Publication Date


Document Type


First Advisor

Howland, Richard H., -1990||Nelson, J. H. (Professor of business)

Degree Name

M.S. (Master of Science)

Legacy Department

Department of Marketing


Power tools


This investigation surveyed the development of the portable electric tool industry from 1957 through 1966. When available, 1967 and 1968 data were also used in order to present the most current market information. This development covered: (1) the recent growth of the industry, (2) the size and scope of the market areas, (3) the identification of the companies and their interaction in the industry, and (4) the effect of the portable pneumatic tool industry on the portable electric tool industry. In establishing the growth and development of this industry and the markets it serves, the major data sources used were the United States Department of Commerce, annual reports, trade journals, and personal interviews. The portable electric tool industry has grown at an average rate of eight per cent each year since 1957. In 1966 industry sales were almost $300 million with twenty companies actively serving the domestic market. There are five major market areas with each having its own characteristics and growth pattern. The manufacturing plant market has held a steady demand for portable electric tools because of rising wage levels necessitating these labor-saving devices. A similar area has been the automotive assembly and repair market with productivity, efficiency, and convenience being reasons for a ten to twelve per cent annual growth rate in power tool sales. The construction market has had the lowest degree of growth due to the modest home building advances in the mid-1960's. The best selling area is the do-it-yourself consumer market which has experienced rapid growth because of the high cost of repair work and increased leisure time. The last major area is the service trade market, with sales advancing slowly due to the decreasing number of trained professionals per population sector. Of the twenty companies in the industry, the top ten control almost ninety per cent of the sales volume. The Black & Decker Manufacturing Company leads the industry with approximately a twenty-five per cent share of the market. These twenty companies have thirty-two manufacturing plants in the United States, but not one facility is located in the western half of the nation. The industry has found a growth area in exports with the Western European markets growing at a faster rate than the domestic markets. Nine of the twenty companies also produce portable pneumatic tools, which appears to indicate that air tools, in most cases, complement electric tools rather than compete with them. Specifically, the long term prospects for continued growth in the portable electric tool industry are enhanced by: (1) the continuing development of new and improved products, (2) the rising number of automobiles and machines in use which create a growing market for repair tools, (3) the rising wage rates for contractors and a consequent desire to reduce hand labor, and (4) the high cost of repair work which has fostered the do-it-yourself trend.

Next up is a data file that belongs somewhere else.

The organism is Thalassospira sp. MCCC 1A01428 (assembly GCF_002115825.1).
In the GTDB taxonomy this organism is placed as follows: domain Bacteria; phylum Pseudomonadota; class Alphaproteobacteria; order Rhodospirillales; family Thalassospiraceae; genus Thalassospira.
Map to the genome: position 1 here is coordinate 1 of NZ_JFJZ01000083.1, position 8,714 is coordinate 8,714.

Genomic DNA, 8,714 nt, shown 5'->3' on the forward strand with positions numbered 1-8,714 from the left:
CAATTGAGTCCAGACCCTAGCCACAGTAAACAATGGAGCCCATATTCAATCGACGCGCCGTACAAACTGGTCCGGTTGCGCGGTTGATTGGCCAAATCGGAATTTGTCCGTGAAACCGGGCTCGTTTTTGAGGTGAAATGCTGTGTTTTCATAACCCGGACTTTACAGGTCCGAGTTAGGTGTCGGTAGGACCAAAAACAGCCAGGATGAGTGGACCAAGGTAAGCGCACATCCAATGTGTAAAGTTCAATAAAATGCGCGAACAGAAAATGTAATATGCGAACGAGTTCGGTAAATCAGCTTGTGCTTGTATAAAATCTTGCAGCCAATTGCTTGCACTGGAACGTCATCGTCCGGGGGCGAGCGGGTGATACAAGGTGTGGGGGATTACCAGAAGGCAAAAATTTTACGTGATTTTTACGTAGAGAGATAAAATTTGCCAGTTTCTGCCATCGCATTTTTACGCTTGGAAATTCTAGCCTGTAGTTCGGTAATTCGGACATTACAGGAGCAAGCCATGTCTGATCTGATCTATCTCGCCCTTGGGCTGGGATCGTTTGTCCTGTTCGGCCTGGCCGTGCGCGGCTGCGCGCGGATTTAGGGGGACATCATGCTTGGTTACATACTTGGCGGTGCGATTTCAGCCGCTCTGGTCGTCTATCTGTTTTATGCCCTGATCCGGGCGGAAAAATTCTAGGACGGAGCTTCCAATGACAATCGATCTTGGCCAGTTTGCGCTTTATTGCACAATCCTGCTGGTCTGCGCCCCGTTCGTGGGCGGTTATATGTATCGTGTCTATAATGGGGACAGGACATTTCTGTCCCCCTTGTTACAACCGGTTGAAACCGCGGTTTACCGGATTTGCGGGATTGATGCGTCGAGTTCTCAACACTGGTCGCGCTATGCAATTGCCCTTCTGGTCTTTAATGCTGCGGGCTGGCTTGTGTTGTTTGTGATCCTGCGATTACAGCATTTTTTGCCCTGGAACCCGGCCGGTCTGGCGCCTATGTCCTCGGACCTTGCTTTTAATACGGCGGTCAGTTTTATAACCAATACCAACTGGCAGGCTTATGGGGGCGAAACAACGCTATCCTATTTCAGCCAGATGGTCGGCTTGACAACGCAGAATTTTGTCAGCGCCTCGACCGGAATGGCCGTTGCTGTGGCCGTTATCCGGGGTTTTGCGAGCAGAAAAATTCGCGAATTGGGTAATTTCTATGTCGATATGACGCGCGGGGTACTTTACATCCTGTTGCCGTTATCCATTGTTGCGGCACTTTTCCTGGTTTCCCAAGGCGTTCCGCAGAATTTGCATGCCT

Includes bibliographical references.


3, vii, 85 pages




Northern Illinois University

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